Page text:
In this article, I’m going to show you how to use the command-line tool ipconfig. If you’re an IT admin, ipconfig is a very useful console application program that can help you troubleshoot network connectivity problems in Windows.
Linux and other operating systems (OS) have similar capabilities, but they often use different commands to achieve them. Ipconfig’s Linux equivalents are considered to be ifconfig and the ip command. However, macOS uses a combination of ipconfig and ifconfig.
Ipconfig is one of the most used command-line tools for analyzing, configuring and troubleshooting your systems’ network settings, both in a home or enterprise environment. It has been one of those bread and butter tools that any sysadmin and network engineer will know and treasure.
Overall, this command-line tool is easy to learn and relatively easy to master. It removes the need to browse multiple different GUI-based utilities, which tend to change with every new release of Windows (annoying people like me).
Traditionally, ipconfig is run in a command-line session. On Windows, however, you can launch it using any of the following solutions:
If you don’t set any parameters, the ipconfig command will display the following information for all network adapters in your system:
The image below shows the output from my test server, which contains a single (virtual) network adapter. You should see something very similar on your system with the same single Network Interface Controller (NIC) configuration.
You may want the output of ipconfig to be saved in a text file. This is handy for documentation. And proving that you didn’t make a mistake that brought your entire infrastructure down (I might exaggerate a tiny bit, but sometimes a small change can have a massive impact).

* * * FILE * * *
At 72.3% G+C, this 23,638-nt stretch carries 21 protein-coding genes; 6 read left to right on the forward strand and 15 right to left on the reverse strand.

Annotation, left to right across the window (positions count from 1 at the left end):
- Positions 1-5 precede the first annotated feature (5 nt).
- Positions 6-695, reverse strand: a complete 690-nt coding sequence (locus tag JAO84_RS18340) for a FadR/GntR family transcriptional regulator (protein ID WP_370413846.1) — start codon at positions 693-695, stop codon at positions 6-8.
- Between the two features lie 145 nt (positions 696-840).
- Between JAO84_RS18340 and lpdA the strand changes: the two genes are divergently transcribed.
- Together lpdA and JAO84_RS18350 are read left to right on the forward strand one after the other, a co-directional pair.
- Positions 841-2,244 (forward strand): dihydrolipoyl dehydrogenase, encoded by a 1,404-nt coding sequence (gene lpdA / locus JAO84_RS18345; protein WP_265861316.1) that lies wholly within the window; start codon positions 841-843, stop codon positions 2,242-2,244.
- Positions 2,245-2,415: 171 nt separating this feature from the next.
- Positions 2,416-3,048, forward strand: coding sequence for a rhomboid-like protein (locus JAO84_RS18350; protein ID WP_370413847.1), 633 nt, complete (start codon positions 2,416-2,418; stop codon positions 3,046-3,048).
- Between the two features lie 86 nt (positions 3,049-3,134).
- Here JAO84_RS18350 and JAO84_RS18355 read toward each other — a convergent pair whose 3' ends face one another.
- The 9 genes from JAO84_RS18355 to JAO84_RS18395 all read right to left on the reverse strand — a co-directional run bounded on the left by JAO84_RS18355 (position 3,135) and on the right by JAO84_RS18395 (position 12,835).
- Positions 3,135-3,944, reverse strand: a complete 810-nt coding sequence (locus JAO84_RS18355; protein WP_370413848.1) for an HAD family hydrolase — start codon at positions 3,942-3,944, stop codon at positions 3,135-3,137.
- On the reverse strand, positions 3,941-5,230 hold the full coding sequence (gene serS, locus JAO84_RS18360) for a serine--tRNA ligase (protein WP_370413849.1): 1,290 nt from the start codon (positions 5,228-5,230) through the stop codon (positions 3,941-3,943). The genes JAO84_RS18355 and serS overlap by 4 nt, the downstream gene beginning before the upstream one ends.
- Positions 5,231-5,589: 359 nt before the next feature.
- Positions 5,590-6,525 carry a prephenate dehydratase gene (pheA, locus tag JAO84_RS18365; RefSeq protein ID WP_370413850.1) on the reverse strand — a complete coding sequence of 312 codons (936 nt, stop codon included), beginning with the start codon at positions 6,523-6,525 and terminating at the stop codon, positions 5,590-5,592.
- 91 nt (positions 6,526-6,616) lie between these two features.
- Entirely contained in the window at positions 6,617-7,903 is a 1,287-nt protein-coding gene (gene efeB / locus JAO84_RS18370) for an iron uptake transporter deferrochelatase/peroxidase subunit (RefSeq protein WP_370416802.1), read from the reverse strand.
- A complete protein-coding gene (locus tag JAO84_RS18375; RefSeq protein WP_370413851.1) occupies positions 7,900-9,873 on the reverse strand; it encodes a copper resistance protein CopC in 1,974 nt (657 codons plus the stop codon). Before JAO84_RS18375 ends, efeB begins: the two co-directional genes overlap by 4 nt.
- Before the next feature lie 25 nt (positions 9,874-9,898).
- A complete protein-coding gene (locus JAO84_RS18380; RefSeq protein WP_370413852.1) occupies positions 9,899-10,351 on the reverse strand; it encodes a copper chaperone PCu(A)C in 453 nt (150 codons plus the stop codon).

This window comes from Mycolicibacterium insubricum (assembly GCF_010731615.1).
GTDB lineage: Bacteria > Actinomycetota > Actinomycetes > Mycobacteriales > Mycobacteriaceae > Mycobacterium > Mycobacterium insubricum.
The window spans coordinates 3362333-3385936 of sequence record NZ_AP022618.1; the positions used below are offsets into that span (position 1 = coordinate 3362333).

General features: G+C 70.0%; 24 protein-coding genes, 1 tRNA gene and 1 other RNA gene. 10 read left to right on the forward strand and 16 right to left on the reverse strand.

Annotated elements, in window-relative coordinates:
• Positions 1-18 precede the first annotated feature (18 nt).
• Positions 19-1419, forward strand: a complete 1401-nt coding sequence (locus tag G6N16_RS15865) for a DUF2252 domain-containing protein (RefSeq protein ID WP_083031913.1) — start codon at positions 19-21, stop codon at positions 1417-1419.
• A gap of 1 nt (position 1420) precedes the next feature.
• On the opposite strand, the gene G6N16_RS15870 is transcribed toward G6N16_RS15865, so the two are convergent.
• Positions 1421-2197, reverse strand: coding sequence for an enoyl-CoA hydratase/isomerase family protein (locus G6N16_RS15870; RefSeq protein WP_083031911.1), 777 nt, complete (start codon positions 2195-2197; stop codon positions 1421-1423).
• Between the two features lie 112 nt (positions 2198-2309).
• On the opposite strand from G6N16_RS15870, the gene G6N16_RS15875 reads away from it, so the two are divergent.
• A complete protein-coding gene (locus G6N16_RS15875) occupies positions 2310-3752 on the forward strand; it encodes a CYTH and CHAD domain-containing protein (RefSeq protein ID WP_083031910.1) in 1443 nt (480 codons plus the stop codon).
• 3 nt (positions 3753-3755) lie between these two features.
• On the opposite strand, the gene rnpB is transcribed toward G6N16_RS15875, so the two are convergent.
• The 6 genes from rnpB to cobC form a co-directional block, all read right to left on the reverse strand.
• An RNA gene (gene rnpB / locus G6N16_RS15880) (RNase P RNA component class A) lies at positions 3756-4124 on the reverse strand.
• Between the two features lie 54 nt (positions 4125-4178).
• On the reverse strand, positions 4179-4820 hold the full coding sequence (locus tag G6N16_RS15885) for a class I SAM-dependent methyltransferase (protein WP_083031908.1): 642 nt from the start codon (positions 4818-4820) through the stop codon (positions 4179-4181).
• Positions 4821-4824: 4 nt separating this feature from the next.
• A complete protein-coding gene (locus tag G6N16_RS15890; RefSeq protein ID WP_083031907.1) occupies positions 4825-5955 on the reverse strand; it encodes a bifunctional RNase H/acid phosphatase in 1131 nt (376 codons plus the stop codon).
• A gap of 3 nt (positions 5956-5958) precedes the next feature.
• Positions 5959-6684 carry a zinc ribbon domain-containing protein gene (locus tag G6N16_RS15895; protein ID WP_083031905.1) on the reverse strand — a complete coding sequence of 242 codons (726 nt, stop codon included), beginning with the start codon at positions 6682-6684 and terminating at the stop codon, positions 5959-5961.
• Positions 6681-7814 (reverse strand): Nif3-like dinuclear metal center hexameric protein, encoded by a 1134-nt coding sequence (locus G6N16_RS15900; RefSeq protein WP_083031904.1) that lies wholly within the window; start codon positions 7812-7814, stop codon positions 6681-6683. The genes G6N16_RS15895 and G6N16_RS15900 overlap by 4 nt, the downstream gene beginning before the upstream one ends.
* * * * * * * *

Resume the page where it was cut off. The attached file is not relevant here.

To output the result to a text file, we’ll simply make use of the “>” (greater than) sign, something that works with many other command-line tools as well.
To save the output of the ipconfig /all command to a file named ipdetailsserver1.txt, you need to run the following command:
ipconfig /all > ipdetailsserver1.txt
To quickly check the contents of the text file you just created, run the type command followed by the name of the file:
The image below shows the result of the export command, as well as the content of the ipdetailsserver1.txt file.
You’ll find below the most important ipconfig commands that you should know and understand. As always, using your favorite search engine for help is encouraged. And many operating systems also have built-in help features explaining when and how to best use these commands. Also, I know that there are more than 10 commands but they neatly fit into ten categories.
As you might have guessed, the /all parameter we used above will list all of your network adapters’ configuration information. Note that this command will begin with the Windows IP Configuration section, which includes the following six items:
Then, for each of your NICs, it will list all their settings:
Overall, this command supplies a great deal of information for troubleshooting problems. And it’s also very useful for documentation purposes.
A bit of a relic from a long time ago (Windows Vista), the /allcompartments will output the same information as the ipconfig command without any parameters. The image below shows a comparison of the outputs of the two commands.
This /displaydns parameter shows the DNS resolver cache of your system. The cache cuts down on network traffic since it keeps track of IP addresses and website names you have already visited. As well as the contents (if any) of your local Hosts file. Each record contains the following sections:
The /flushdns parameter will flush the DNS resolver cache. This can be useful when you are troubleshooting or when you want to get rid of defective or obsolete DNS records. The cache will be repopulated as you browse the Internet or during normal system activity.
A reboot of your system also flushes the DNS resolver cache. This helps to keep some privacy, but it doesn’t get rid of your browsing history.